If visual observation of the displays is desired, the contour display being viewed prior to its compression into the line trace l8, conventional half-silvered mirrors 60 provided with eyepieces 62 may be incorporated into the optical systems, as shown in FIG. 7.

9 DISPLAY CORRECTIONS General If an aircraft on a radar contour mapping mission were able to maintain an absolutely straight line flight path which (ignoring the earths curvature) is parallel to the mapping elevation reference plane and if, furthermore, the aircraft were able to maintain a fixed attitude which is further restricted in that the heading corresponds to the direction of flight, then no requirement would exist for making any corrections to the displays discussed previously. Actually, of course, in the presence of'winds, gusts, air density differences, and airframe instabilities which result in pitch, roll and yaw oscillations, this ideal condition is rarely encountered. As a result, since it is desired to generate a map which shows targets and contour lines in proper topographic relationship, it is necessary to introduce corrective measures, Some of these, resulting from attitude changes of the aircraft along the flight path, could conceivably be effected through antenna stabilization or through display corrections. Others, such that all corrections, including those which might be effected by antenna stabilization in an intermediate system, should be applied directly at the displays.

Some of these corrections will be examined below and corresponding implementations will be recommended. The proposed display corrections, taken in combination, should be expected to yield a significant improvement in topographically correct-mapping with respect to previous implementations.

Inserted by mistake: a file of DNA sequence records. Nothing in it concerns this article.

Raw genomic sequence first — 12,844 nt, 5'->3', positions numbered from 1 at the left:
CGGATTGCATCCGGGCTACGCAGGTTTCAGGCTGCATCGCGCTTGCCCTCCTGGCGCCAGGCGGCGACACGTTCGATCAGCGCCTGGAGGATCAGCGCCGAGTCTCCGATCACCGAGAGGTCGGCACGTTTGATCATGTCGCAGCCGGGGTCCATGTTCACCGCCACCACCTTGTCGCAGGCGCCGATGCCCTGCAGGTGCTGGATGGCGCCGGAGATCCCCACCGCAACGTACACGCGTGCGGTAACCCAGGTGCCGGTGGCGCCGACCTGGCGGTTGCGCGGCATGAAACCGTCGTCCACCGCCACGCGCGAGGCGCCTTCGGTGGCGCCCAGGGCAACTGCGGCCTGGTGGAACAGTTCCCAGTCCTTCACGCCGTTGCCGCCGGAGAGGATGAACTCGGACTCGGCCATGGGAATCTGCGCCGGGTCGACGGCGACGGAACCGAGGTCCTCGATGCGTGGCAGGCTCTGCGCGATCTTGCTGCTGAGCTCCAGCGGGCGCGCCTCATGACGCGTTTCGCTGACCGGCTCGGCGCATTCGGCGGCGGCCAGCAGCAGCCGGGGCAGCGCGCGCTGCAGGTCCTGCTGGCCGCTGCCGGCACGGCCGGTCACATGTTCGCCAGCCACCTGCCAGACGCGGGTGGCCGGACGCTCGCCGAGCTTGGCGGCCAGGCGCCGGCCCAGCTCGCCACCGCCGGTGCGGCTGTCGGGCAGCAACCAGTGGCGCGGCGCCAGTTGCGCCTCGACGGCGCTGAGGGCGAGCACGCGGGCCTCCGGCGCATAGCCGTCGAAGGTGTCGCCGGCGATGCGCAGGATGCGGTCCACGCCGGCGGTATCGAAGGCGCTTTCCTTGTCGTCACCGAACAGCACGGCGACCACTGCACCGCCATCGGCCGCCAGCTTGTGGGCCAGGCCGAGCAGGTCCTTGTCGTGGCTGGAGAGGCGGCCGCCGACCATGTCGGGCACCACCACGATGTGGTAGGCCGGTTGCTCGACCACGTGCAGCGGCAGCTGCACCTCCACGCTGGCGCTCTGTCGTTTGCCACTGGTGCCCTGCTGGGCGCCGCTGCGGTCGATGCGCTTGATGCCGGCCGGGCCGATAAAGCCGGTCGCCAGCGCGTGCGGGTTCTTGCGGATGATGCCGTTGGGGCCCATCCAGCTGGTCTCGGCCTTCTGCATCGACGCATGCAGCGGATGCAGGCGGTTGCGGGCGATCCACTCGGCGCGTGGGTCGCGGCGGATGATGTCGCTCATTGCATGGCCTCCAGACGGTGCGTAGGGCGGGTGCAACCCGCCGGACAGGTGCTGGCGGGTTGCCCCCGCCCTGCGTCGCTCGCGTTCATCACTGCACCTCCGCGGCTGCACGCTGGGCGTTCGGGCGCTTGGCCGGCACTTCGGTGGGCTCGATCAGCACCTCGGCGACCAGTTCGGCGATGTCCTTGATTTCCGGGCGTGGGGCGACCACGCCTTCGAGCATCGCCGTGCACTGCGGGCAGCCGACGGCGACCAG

Basic film transport speed When the aircraft heading and ground track lie in the same vertical plane, i.e., there exists neither airframe yaw nor a crosswind component, the film must be transported with a speed proportional to the aircrafts ground velocity. The primary velocity input for film speed control may be derived from a Doppler or other electronic navigation system 61. This input, however, is smoothed since a relatively long time constant integration is applied within the Doppler system. As a result, the effects of gust components in or opposed to the direction of flight and the effects of speed changes due to rapid propulsion variations are not made apparent in the Doppler-derived signal. These effects, however, may be readily sensed with an accelerometer installed so as to sense velocity changes along the longitudinal aircraft axis. It is therefore proposed to derive the basic film transport speed information by a combination of Doppler and accelerometer data as shown in FIG. 9. A weighting network 64 is inserted between the accelerometer 66 and adding network 68 so that velocity changes are sensed in a time-weighted manner. A change in velocity is given full value at the time it actually occurs, but a continuously decreasing value thereafter. With properly chosen time constants for the weighting network 64 with respect to the Doppler integration time, the effect of a velocity change sensed by the accelerometer 66 will complement the Doppler data so that the summation of the two channels produces correct velocity information. Thus, where the new velocity persists after a speed change, the accelerometer 66 supplies the initial change signal. As the Doppler begins to readjust its output, the accelerometer signal is weighted less. By the time the Doppler has stabilized at the new velocity value, accelerometer weighting has been reduced to zero.